Text: Edgar Allan Poe (ed. E. C. Stedman and G. E. Woodberry), “Dreams,” The Works of Edgar Allan PoeVol. X: Poems (1895), 10:125-126


[page 125:]


OH, that my young life were a lasting dream!

My spirit not awakening, till the beam

Of an Eternity should bring the morrow.

Yes! though that long dream were of hopeless sorrow,


’T were better than the cold reality


Of waking life, to him whose heart must be,


And hath been still, upon the lovely earth,

A chaos of deep passion, from his birth.

But should it be — that dream eternally

Continuing — as dreams have been to me

In my young boyhood — should it thus be given

’Twere folly still to hope for higher Heaven.

For I have revelled when the sun was bright


In the summer sky, in dreams of living light.


And loveliness, — have left my very heart

In climes of mine imagining, apart

From mine own home, with beings that have been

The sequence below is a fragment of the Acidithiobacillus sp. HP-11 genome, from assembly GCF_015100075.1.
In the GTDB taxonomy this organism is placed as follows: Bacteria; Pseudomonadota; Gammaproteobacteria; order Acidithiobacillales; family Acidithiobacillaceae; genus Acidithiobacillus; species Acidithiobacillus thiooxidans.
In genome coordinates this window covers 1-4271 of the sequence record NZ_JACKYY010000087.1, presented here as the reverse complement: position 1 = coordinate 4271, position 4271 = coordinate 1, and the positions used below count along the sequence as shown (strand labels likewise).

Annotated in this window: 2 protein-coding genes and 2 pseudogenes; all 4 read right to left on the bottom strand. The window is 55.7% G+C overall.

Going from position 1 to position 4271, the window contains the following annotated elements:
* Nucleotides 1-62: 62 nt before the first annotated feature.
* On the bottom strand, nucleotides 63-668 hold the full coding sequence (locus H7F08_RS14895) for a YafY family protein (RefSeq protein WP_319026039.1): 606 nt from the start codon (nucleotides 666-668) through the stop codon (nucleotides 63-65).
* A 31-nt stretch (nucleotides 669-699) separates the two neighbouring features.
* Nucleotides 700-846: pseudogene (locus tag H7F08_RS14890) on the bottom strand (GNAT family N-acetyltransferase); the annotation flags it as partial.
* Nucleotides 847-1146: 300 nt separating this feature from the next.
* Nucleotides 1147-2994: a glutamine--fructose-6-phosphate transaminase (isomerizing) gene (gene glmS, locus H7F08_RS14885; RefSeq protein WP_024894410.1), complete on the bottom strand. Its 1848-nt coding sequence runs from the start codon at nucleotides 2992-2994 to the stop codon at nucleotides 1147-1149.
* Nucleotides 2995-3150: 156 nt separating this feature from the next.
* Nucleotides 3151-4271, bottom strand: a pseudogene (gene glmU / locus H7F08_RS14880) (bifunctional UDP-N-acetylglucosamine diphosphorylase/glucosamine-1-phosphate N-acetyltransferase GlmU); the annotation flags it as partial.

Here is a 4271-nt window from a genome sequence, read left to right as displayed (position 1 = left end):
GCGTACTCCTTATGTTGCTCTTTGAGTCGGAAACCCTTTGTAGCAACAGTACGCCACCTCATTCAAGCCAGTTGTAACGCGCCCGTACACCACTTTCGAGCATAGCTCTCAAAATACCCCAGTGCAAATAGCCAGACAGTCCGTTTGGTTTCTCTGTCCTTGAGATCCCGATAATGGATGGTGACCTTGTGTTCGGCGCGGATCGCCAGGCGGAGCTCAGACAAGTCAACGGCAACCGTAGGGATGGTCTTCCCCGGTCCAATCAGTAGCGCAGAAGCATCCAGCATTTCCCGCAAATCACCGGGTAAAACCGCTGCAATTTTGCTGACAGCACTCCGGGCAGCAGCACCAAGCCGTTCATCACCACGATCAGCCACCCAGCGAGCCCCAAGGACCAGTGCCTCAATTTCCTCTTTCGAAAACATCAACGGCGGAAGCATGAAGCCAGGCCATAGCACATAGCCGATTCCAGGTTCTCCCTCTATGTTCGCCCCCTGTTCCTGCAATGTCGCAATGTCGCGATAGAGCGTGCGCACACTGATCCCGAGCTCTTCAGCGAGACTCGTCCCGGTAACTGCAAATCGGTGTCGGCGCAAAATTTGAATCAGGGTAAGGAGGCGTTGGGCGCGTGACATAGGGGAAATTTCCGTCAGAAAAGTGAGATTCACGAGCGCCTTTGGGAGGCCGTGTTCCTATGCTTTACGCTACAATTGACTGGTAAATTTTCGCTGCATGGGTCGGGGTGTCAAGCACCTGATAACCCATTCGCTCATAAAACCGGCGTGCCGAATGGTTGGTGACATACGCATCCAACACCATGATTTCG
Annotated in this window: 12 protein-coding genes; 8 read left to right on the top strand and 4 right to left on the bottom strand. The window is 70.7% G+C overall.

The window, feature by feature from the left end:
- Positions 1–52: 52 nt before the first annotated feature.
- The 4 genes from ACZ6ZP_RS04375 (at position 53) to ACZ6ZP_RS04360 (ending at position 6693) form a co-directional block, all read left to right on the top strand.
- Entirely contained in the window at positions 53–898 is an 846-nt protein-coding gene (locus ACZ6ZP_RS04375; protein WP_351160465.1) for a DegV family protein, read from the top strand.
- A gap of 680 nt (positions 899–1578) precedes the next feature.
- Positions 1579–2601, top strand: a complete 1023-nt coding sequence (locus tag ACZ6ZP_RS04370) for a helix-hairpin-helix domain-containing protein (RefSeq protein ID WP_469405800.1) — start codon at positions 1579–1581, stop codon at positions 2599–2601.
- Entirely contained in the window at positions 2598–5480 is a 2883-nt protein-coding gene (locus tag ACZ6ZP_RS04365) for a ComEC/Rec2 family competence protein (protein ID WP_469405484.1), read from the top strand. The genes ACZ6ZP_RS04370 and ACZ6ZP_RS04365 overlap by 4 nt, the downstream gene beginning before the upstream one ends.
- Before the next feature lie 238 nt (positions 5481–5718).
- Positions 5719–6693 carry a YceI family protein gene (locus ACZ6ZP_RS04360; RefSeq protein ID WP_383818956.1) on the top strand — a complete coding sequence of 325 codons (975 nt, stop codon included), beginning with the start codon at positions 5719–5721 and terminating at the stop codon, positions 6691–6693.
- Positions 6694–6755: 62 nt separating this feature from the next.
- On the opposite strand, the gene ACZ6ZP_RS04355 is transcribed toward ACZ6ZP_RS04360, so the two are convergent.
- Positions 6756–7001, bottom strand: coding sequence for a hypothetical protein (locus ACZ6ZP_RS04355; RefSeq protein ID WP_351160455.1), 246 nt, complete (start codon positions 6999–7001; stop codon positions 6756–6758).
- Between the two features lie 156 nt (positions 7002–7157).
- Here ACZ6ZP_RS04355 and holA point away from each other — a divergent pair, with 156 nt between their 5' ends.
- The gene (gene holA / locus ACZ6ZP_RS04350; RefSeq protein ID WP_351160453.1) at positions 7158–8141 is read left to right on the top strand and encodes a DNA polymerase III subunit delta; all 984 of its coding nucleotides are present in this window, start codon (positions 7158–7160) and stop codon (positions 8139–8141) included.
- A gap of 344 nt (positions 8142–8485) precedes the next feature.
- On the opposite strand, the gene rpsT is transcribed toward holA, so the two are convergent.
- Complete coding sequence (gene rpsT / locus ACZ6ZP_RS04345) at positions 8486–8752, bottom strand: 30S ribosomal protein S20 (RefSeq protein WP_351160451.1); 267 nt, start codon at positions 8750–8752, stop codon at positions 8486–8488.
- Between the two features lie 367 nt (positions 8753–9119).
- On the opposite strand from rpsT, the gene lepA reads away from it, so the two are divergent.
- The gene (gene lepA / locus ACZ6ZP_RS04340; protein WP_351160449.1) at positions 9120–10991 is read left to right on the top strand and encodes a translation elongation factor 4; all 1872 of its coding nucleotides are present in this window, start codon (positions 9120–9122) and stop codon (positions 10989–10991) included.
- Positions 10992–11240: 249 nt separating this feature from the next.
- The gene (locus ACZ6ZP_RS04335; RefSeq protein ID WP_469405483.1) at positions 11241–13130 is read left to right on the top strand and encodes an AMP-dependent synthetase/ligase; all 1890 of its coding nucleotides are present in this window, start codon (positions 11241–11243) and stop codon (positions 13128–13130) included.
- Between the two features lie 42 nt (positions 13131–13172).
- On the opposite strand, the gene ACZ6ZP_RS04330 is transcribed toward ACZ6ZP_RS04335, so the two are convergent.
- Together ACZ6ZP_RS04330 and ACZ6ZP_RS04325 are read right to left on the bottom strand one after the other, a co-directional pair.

Of mine own thought — what more could I have seen?

’T was once — and only once — and the wild hour

From my remembrance shall not pass — some power

Or spell had bound me; ’t was the chilly wind

Came o’er me in the night, and left behind

Its image on my spirit — or the moon

Shone on my slumbers in her lofty noon [page 126:]

Too coldly — or the stars, — howe’er it was

That dream was as that night-wind — let it pass.

I have been happy, though in a dream.

I have been happy — and I love the theme —

Dreams! in their vivid coloring of life,

As in that fleeting, shadowy, misty strife

Of semblance with reality which brings

To the delirious eye, more lovely things

Of Paradise and Love — and all our own —

Than young Hope in his sunniest hour hath known.







[S:0 - SW94, 1895] - Edgar Allan Poe Society of Baltimore - Works - Dreams (Stedman and Woodberry, 1895)